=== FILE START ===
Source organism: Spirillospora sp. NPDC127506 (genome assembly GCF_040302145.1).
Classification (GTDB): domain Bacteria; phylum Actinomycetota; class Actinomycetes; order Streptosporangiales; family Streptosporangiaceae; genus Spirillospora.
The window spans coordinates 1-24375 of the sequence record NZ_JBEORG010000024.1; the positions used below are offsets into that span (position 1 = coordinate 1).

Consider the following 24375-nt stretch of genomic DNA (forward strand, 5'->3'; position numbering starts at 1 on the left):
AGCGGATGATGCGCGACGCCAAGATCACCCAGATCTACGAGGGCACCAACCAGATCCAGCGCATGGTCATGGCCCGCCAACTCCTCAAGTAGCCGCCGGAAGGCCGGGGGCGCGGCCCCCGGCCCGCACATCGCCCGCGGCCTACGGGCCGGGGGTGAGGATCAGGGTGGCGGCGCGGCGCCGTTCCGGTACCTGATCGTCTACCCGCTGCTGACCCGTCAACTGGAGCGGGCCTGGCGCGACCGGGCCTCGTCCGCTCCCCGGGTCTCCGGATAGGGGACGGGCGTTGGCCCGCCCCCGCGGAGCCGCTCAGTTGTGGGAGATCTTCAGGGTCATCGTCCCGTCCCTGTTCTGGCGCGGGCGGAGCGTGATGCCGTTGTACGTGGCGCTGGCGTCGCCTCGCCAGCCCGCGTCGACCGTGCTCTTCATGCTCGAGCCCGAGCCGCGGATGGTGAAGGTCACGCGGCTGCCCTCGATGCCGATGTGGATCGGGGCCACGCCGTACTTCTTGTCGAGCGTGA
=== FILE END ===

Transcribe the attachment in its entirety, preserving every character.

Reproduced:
Source organism: Spirillospora sp. NPDC127506 (genome assembly GCF_040302145.1).
Classification (GTDB): domain Bacteria; phylum Actinomycetota; class Actinomycetes; order Streptosporangiales; family Streptosporangiaceae; genus Spirillospora.
The window spans coordinates 1-24375 of the sequence record NZ_JBEORG010000024.1; the positions used below are offsets into that span (position 1 = coordinate 1).

Consider the following 24375-nt stretch of genomic DNA (forward strand, 5'->3'; position numbering starts at 1 on the left):
AGCGGATGATGCGCGACGCCAAGATCACCCAGATCTACGAGGGCACCAACCAGATCCAGCGCATGGTCATGGCCCGCCAACTCCTCAAGTAGCCGCCGGAAGGCCGGGGGCGCGGCCCCCGGCCCGCACATCGCCCGCGGCCTACGGGCCGGGGGTGAGGATCAGGGTGGCGGCGCGGCGCCGTTCCGGTACCTGATCGTCTACCCGCTGCTGACCCGTCAACTGGAGCGGGCCTGGCGCGACCGGGCCTCGTCCGCTCCCCGGGTCTCCGGATAGGGGACGGGCGTTGGCCCGCCCCCGCGGAGCCGCTCAGTTGTGGGAGATCTTCAGGGTCATCGTCCCGTCCCTGTTCTGGCGCGGGCGGAGCGTGATGCCGTTGTACGTGGCGCTGGCGTCGCCTCGCCAGCCCGCGTCGACCGTGCTCTTCATGCTCGAGCCCGAGCCGCGGATGGTGAAGGTCACGCGGCTGCCCTCGATGCCGATGTGGATCGGGGCCACGCCGTACTTCTTGTCGAGCGTGA